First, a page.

Rethinking Aesthetic Value and Judgment: Dramaturgy and the Ethics of Care
Why do performances matter as works of art? How do we find one-off encounters with live art meaningful in and beyond the present moment of the aesthetic event? For roughly half a century, dealing with such questions has tended to turn on one or other account of performance’s criticality—whether in theorizing performance as a genre, or in analyzing particular works and events. However, the commitment to the oppositional concept of critique, not only in theater and performance studies, but in the humanities more generally, has produced a great deal of skepticism towards affirmative approaches to meaning and value. While critique has certainly functioned as a primary value for theater and performance studies, the disciplinary culture of critique has arguably decimated our current capacity to theorize value head-on. Critique cannot adequately account for the cultural significance of contemporary art in the absence of a positive conception of aesthetic value, and yet the dimensions of aesthetic value as they are currently debated in analytic aesthetics hardly seem to be a more capacious alternative.
In response to this problem, I turn to the provocative claim of Stanley Cavell that understanding the ontology of art entails understanding why we tend to treat works of art as if they were quasi-persons — why we value, concern ourselves with, and care about art in special ways normally reserved for caring about other people. While Cavell does not himself go on to elaborate a philosophy of care for aesthetics, I take up this task in view of contemporary performance, drawing upon the ethics of care, dramaturgy, and moral theories of virtue. Acknowledging that philosophical concepts of value and judgment have not resonated particularly well with the temporally-specific conditions of performance, this paper argues that aesthetic value and judgment can be better understood when reframed dramaturgically as dynamic relational processes of caring.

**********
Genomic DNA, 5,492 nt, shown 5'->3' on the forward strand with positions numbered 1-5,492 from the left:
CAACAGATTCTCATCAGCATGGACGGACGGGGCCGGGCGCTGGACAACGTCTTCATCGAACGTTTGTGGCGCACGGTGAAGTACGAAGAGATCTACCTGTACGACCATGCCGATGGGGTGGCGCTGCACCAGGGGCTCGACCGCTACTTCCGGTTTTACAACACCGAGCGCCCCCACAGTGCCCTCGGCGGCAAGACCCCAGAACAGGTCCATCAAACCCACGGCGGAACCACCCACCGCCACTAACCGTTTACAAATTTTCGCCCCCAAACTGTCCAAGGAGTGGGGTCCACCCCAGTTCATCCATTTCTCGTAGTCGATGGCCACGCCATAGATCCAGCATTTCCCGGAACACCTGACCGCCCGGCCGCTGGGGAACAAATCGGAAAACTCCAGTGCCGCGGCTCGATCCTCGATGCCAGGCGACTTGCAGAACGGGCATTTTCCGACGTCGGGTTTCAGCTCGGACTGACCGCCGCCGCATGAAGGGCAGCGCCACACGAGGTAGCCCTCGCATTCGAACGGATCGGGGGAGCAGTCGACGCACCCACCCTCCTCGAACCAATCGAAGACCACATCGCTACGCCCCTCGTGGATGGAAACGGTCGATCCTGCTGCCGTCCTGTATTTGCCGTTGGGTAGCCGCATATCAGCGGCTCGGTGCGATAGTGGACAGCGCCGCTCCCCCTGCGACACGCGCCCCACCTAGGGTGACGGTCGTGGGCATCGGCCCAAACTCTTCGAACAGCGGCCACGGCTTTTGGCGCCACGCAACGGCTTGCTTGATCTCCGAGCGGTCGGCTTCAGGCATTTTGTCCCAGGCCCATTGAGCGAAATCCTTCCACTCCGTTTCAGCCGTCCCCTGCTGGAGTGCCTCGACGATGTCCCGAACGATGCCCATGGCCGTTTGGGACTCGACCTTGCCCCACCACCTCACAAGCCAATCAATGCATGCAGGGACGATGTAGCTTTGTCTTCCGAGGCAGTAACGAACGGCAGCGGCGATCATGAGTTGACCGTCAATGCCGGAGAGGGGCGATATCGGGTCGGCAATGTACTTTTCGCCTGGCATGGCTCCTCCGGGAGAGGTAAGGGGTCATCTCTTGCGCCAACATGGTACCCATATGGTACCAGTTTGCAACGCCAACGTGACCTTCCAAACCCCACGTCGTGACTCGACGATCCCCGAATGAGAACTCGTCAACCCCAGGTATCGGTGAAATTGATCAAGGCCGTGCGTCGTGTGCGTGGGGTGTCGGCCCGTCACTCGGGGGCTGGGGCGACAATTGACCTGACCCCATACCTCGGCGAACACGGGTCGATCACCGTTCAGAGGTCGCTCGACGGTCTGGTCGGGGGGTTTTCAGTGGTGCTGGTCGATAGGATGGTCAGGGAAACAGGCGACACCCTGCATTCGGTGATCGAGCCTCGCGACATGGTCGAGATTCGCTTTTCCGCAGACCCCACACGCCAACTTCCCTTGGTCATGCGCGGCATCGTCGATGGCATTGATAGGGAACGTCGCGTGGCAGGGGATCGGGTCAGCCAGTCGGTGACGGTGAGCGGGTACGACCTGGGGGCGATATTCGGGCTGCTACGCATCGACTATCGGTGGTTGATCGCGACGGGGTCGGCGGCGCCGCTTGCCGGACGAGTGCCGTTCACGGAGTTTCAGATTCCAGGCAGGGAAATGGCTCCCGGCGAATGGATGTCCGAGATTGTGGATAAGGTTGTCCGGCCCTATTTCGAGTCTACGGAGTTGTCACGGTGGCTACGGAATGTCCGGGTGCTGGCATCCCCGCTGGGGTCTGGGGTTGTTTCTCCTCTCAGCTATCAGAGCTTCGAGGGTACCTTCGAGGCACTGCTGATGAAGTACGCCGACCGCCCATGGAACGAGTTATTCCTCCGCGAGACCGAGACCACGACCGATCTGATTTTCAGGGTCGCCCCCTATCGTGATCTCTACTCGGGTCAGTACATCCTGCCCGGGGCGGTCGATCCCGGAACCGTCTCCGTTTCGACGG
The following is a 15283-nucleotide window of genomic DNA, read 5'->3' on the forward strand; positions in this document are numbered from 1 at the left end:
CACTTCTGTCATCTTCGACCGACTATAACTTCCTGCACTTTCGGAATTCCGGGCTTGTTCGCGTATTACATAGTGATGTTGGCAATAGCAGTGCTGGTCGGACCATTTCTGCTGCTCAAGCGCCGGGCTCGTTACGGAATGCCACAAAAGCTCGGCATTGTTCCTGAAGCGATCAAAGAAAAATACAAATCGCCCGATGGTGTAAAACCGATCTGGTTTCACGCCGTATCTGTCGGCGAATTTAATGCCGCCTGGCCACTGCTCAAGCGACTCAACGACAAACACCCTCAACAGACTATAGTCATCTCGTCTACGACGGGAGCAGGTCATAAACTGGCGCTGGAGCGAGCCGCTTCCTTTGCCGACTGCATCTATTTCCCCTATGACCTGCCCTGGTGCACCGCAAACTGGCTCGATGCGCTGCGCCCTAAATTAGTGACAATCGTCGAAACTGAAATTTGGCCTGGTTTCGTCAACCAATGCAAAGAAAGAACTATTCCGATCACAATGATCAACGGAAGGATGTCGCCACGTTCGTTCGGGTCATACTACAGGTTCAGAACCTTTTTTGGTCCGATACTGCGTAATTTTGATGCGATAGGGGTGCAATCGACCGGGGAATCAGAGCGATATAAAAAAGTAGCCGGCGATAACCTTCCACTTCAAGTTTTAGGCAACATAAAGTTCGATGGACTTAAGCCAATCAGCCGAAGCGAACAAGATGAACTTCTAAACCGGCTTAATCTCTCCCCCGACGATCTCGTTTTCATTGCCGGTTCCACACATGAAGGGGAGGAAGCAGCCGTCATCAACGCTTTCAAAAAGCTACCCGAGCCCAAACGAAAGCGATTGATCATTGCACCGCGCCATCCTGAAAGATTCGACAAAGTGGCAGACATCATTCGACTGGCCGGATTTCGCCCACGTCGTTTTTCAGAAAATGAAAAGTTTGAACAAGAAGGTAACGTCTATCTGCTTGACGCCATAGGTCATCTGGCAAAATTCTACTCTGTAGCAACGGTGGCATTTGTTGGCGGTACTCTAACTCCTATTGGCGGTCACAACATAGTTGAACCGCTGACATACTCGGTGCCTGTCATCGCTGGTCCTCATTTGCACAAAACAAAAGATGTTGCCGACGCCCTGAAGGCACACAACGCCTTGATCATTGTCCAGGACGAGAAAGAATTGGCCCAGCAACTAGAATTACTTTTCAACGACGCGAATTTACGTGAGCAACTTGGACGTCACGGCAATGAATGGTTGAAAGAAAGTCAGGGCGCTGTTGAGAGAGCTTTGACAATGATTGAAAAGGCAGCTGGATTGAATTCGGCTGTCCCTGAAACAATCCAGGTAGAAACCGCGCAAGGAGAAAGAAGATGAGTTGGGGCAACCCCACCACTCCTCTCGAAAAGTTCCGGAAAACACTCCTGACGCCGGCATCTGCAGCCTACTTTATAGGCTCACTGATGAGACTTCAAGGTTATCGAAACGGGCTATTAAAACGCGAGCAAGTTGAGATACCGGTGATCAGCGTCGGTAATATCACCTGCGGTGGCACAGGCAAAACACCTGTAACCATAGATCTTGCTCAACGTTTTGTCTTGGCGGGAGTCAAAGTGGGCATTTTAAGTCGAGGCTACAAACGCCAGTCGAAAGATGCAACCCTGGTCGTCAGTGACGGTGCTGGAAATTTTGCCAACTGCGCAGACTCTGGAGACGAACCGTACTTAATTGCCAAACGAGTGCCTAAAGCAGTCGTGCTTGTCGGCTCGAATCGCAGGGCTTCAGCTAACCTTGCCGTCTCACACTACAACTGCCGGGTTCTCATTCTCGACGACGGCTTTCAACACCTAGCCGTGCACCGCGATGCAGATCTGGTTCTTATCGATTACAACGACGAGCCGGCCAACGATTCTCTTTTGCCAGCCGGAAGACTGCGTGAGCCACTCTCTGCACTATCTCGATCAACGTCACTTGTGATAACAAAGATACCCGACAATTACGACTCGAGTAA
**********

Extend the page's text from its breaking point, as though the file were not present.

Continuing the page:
Rebecca M. Groves is an independent dramaturg-curator and PhD candidate in Theater and Performance Studies at Stanford University (currently on leave) with BA and MA degrees from Columbia University. Her dissertation, Coming to Care: The Dramaturgy of Aesthetic Engagement and Contemporary Performance, takes a dramaturgical approach to the problem of theorizing value in live art via moral philosophies of care and virtue. For six years she worked with choreographer William Forsythe as Head Dramaturg of the Ballett Frankfurt and then as Executive Director of the Forsythe Foundation in New York. She was awarded a German Chancellor Fellowship by the Alexander von Humboldt Foundation in 2001 and continues to serve on the Foundation’s Alumni Council Board.